That's the thing, tough. So many ensembles and recordings tout themselves to be "period instruments". However, they rarely are. More likely they are modern instruments or facsimilies of period instruments, but are not the instruments themselves. One thing that tells them apart is the tuning. Since Bach's day, instruments had gone through many changes in tuning. The Violins, for example, are brighter and crisper in tone than their Baroque counterparts, and it is easier to get more precise sounds from them. The Keyboard instruments are all equal-tempered, instead of the meantone used in Bach's day. The Organs have Ab Pedal keys, keys that were non-existant in Bach's day. The list goes on and on. Another fact is that in period instruments, the tone is a half-step down from where it is written. In other words, the first movement of Bach's Johannespassion, although written in G Minor, on period instruments would sound like F-Sharp Minor.

Douglas wrote (December 19, 2004):
[To David Glenn Lebut Jr.] I believe that most of the "facts" stated above are incorrect. Let's take them one by one.

"So many ensembles and recordings tout themselves to be "period instruments". However, they rarely are. More likely they are modern instruments or facsimilies of period instruments, but are not the instruments themselves."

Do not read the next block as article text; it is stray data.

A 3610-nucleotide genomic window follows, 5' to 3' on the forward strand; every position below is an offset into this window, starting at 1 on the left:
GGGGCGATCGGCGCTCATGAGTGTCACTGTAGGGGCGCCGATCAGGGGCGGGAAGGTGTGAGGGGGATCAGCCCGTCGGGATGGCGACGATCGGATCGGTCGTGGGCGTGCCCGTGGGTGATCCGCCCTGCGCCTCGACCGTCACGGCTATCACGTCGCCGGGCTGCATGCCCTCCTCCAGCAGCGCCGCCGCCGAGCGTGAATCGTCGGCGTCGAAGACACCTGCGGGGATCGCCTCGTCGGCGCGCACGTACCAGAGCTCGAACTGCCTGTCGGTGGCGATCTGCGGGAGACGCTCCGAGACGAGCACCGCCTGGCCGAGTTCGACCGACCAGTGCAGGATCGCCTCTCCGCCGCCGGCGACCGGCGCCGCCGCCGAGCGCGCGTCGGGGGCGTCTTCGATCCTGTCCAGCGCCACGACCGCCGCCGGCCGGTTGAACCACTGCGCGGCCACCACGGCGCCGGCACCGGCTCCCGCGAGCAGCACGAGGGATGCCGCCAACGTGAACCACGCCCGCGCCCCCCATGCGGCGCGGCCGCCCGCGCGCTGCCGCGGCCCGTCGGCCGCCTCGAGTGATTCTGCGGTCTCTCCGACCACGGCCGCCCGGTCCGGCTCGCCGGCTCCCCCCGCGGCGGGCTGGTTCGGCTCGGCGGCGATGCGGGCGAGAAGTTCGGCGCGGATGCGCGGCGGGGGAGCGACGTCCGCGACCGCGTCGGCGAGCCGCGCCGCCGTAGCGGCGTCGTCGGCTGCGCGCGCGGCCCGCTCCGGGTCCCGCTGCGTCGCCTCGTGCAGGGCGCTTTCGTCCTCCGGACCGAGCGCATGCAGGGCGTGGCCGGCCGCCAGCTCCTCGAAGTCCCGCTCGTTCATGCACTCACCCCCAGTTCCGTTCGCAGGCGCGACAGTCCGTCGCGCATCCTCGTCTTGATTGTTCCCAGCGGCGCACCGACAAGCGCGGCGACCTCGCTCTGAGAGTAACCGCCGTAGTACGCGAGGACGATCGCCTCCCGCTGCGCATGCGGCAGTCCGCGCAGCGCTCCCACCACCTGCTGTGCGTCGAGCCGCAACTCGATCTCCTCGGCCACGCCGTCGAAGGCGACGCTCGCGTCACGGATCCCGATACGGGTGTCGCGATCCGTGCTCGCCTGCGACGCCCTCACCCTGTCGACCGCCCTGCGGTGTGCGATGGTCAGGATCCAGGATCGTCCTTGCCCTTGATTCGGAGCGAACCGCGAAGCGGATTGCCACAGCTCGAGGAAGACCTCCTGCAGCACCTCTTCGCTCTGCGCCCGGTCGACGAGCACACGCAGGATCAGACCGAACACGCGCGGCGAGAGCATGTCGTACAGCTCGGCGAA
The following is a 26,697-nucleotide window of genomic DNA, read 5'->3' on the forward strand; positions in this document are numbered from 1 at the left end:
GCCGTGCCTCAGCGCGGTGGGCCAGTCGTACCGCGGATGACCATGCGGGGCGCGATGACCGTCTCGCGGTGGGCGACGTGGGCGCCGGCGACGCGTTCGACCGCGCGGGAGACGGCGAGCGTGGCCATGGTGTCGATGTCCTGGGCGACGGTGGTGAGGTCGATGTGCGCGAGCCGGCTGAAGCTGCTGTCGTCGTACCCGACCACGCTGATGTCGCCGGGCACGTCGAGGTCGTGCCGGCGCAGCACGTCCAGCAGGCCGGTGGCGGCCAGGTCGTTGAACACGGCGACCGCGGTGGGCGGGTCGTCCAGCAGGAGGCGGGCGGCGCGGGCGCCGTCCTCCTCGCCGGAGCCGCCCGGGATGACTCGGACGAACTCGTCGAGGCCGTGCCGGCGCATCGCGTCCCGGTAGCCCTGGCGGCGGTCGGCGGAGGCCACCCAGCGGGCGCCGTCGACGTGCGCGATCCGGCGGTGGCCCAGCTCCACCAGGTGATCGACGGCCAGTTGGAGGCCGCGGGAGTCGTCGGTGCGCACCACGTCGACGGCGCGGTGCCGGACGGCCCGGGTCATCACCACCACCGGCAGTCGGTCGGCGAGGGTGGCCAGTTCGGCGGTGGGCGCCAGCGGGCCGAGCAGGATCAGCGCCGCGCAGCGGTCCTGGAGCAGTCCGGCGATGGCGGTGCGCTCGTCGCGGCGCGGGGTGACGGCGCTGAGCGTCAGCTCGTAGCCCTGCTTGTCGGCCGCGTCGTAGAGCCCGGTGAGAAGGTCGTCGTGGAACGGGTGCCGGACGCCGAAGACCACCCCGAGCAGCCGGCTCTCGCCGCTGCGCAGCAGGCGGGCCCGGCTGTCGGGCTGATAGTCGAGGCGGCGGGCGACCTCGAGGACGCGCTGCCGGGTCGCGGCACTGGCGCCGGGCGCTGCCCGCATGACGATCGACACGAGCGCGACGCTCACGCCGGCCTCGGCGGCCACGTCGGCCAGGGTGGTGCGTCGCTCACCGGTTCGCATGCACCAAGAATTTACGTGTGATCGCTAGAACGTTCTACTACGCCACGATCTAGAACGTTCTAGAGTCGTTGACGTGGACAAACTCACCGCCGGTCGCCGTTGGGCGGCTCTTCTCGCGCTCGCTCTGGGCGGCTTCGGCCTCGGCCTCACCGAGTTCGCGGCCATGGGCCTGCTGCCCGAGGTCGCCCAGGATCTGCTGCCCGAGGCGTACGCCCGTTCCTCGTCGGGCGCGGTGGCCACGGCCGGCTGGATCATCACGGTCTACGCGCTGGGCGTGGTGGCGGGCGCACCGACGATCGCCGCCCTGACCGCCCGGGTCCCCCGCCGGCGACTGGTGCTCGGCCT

David, I suggest that you read the liner notes more carefully. Generally, most of the string instruments are genuinely 17th or 18th century (though you can argue about how much they've been altered over the centuries) - these make up the bulk of any today's period instrument orchestra. Often the keyboard instruments on CDs are historic as well. Wind instruments, sadly, are generally copies.

"The Violins, for example, are brighter and crisper in tone than their Baroque counterparts, and it is easier to get more precise sounds from them."
I believe that this is wholly untrue, and even die-hard modern violinists are likely to admit that Baroque violins are brighter!

"The Keyboard instruments are all equal-tempered, instead of the meantone used in Bach's day."
Well, this is a contentious point, but what is certainly a fact is that almost no period instrument orchestra, ensemble or harpsichord soloist uses equal temperament these days. Meantone, modified meantone, and various well-tempered (but not equal tempered) tunings are what you will hear on period instrument CDs.

"The Organs have Ab Pedal keys, keys that were non-existant in Bach's day."
As a conservatory-trained organist, I haven't a clue what you are trying to claim here.

"Another fact is that in period instruments, the tone is a half-step down from where
it is written. In other words, the first moveof Bach's Johannespassion, although written in G Minor, on period instruments would sound like F-Sharp Minor."